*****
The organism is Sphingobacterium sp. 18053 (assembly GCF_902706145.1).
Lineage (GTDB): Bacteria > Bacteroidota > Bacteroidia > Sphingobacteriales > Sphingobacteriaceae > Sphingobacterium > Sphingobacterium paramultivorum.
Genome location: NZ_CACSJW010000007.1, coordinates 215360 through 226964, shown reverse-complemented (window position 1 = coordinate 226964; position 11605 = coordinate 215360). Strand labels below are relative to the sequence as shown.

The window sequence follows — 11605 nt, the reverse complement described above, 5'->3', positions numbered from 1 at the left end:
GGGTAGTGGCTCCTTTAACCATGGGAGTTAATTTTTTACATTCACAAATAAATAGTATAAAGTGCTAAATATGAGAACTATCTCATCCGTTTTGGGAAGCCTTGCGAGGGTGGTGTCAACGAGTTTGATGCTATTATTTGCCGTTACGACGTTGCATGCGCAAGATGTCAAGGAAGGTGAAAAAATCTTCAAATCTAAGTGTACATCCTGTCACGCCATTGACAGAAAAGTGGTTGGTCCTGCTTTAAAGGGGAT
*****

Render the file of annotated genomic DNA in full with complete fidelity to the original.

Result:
The organism is Sphingobacterium sp. 18053 (assembly GCF_902706145.1).
Lineage (GTDB): Bacteria > Bacteroidota > Bacteroidia > Sphingobacteriales > Sphingobacteriaceae > Sphingobacterium > Sphingobacterium paramultivorum.
Genome location: NZ_CACSJW010000007.1, coordinates 215360 through 226964, shown reverse-complemented (window position 1 = coordinate 226964; position 11605 = coordinate 215360). Strand labels below are relative to the sequence as shown.

The window sequence follows — 11605 nt, the reverse complement described above, 5'->3', positions numbered from 1 at the left end:
GGGTAGTGGCTCCTTTAACCATGGGAGTTAATTTTTTACATTCACAAATAAATAGTATAAAGTGCTAAATATGAGAACTATCTCATCCGTTTTGGGAAGCCTTGCGAGGGTGGTGTCAACGAGTTTGATGCTATTATTTGCCGTTACGACGTTGCATGCGCAAGATGTCAAGGAAGGTGAAAAAATCTTCAAATCTAAGTGTACATCCTGTCACGCCATTGACAGAAAAGTGGTTGGTCCTGCTTTAAAGGGGAT